A “dead zone” is an area of water that contains less oxygen than other areas. It is hypoxic, defined as having less than two parts of oxygen per million parts of water. The Gulf of Mexico dead zone has been monitored for decades and found to be larger now than it was in the 1970s and over the past five years has been, on average, 6,000 square miles. Its largest size has been 8,000 square miles in 2002.
Every river in the world flows to a coastline or lake, where it empties its contents. Since the world began, rivers have been carrying silt to the seas and lakes – grainy material from rocks and soil. However, since the world’s population has increased so much over recent centuries, there has been a greater need for food which has led, in many countries, to large-scale farming with the use of pesticides, herbicides, and fertilizers and to large livestock facilities.
Now the rivers that flow through city areas and large farms are carrying more than silt – they carry chemicals, mostly nitrogen and phosphorous, and animal waste materials, the by-products of increased food production. These materials, being fertilizers, stimulate the growth of aquatic plant life – algae. The algae supply more food for aquatic bacteria because as it dies, it decomposes, sinking to the sea floor. More bacteria lower the oxygen level of the water, making it harder for aquatic animal life to survive.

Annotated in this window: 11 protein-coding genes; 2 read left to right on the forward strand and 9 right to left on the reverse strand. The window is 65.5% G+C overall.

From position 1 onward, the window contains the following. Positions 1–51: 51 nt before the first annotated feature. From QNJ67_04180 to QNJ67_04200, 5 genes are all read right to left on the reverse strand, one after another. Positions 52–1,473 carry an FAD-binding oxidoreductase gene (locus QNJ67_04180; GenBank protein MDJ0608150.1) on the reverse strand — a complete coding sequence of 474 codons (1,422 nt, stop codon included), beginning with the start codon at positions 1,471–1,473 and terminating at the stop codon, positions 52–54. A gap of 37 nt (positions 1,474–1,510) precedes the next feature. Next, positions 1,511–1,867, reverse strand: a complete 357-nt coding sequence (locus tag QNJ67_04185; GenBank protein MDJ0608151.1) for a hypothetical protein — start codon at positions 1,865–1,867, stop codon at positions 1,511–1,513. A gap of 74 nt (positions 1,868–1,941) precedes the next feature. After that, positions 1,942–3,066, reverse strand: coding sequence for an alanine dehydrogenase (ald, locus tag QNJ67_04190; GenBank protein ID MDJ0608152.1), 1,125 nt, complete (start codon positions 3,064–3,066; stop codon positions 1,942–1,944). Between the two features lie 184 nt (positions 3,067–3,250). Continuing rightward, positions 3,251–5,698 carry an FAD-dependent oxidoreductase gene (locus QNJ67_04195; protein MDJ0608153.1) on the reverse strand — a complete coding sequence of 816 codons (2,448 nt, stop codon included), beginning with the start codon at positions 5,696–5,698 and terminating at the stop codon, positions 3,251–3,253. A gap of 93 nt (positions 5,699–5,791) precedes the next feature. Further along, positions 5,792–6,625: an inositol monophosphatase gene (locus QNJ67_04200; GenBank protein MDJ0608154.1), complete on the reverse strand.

Contribution of the Mississippi River
The Mississippi river watershed is huge and by the time the Mississippi reaches the Gulf of Mexico, it is carrying water from the Rockies and Appalachians and the vast lower ground in between them. It discharges a huge amount of fresh water into the Gulf salt water and since fresh water is less dense, it floats on top of the salt water.
Surface water is also warmer than deep water and the two types of water remain layered, with the top layer blocking atmospheric oxygen from entering the lower layer. Add this to the increased numbers of bacteria in the lower layer, and the result is severely depleted oxygen. Creatures such as crabs and starfish that live deep in the salt water and cannot swim away from it are suffocated.
The Science Museum of Minnesota has an animated website about the Gulf of Mexico dead zone where you can click your way to a lot of information about what it is, what causes it, and what are its effects. A surprising benefit of hurricanes is apparently that they reduce the Gulf’s dead zone by mixing more atmospheric oxygen into the water.
No Established Connection Between Oil Spill and Size of Dead Zone
According to the website of Alabama Live LLC, scientists are unable to determine whether the Gulf oil spill is related to the size of this year’s dead zone. As noted in our blog of August 2 this week, the National Oceanic and Atmospheric Administration (NOAA) searched but found no oxygen depletion around the Deepwater Horizon wellhead itself.
Time will tell how quickly the Gulf waters recover from the oil spill and how the dead zone grows or shrinks. Meanwhile, eleven people were killed in the rig explosion, the fishing industry in the area is suffering, and the U.S. oil industry is stymied by the drilling moratorium while other countries continue to drill.
If you have been hurt by any effects of the oil spill and would like to know more about your legal choices, please contact our Mobile, Alabama office for a free case evaluation.